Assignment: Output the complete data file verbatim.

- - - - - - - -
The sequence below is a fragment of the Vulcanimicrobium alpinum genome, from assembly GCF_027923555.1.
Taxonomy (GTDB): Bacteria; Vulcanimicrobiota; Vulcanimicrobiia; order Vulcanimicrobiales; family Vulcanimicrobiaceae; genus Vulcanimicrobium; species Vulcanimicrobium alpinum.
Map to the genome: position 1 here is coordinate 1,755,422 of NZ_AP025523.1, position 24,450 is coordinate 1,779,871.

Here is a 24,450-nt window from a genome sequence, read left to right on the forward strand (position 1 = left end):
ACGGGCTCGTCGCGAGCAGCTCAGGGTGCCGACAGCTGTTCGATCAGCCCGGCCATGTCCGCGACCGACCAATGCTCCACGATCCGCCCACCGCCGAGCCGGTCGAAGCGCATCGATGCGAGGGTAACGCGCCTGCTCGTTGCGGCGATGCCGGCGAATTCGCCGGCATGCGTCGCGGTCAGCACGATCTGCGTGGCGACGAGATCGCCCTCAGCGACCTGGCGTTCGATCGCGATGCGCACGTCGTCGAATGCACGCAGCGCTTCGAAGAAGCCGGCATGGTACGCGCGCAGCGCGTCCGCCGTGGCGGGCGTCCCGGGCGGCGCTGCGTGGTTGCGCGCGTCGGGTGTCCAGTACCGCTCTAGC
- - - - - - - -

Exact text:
The sequence below is a fragment of the Vulcanimicrobium alpinum genome, from assembly GCF_027923555.1.
Taxonomy (GTDB): Bacteria; Vulcanimicrobiota; Vulcanimicrobiia; order Vulcanimicrobiales; family Vulcanimicrobiaceae; genus Vulcanimicrobium; species Vulcanimicrobium alpinum.
Map to the genome: position 1 here is coordinate 1,755,422 of NZ_AP025523.1, position 24,450 is coordinate 1,779,871.

Here is a 24,450-nt window from a genome sequence, read left to right on the forward strand (position 1 = left end):
ACGGGCTCGTCGCGAGCAGCTCAGGGTGCCGACAGCTGTTCGATCAGCCCGGCCATGTCCGCGACCGACCAATGCTCCACGATCCGCCCACCGCCGAGCCGGTCGAAGCGCATCGATGCGAGGGTAACGCGCCTGCTCGTTGCGGCGATGCCGGCGAATTCGCCGGCATGCGTCGCGGTCAGCACGATCTGCGTGGCGACGAGATCGCCCTCAGCGACCTGGCGTTCGATCGCGATGCGCACGTCGTCGAATGCACGCAGCGCTTCGAAGAAGCCGGCATGGTACGCGCGCAGCGCGTCCGCCGTGGCGGGCGTCCCGGGCGGCGCTGCGTGGTTGCGCGCGTCGGGTGTCCAGTACCGCTCTAGC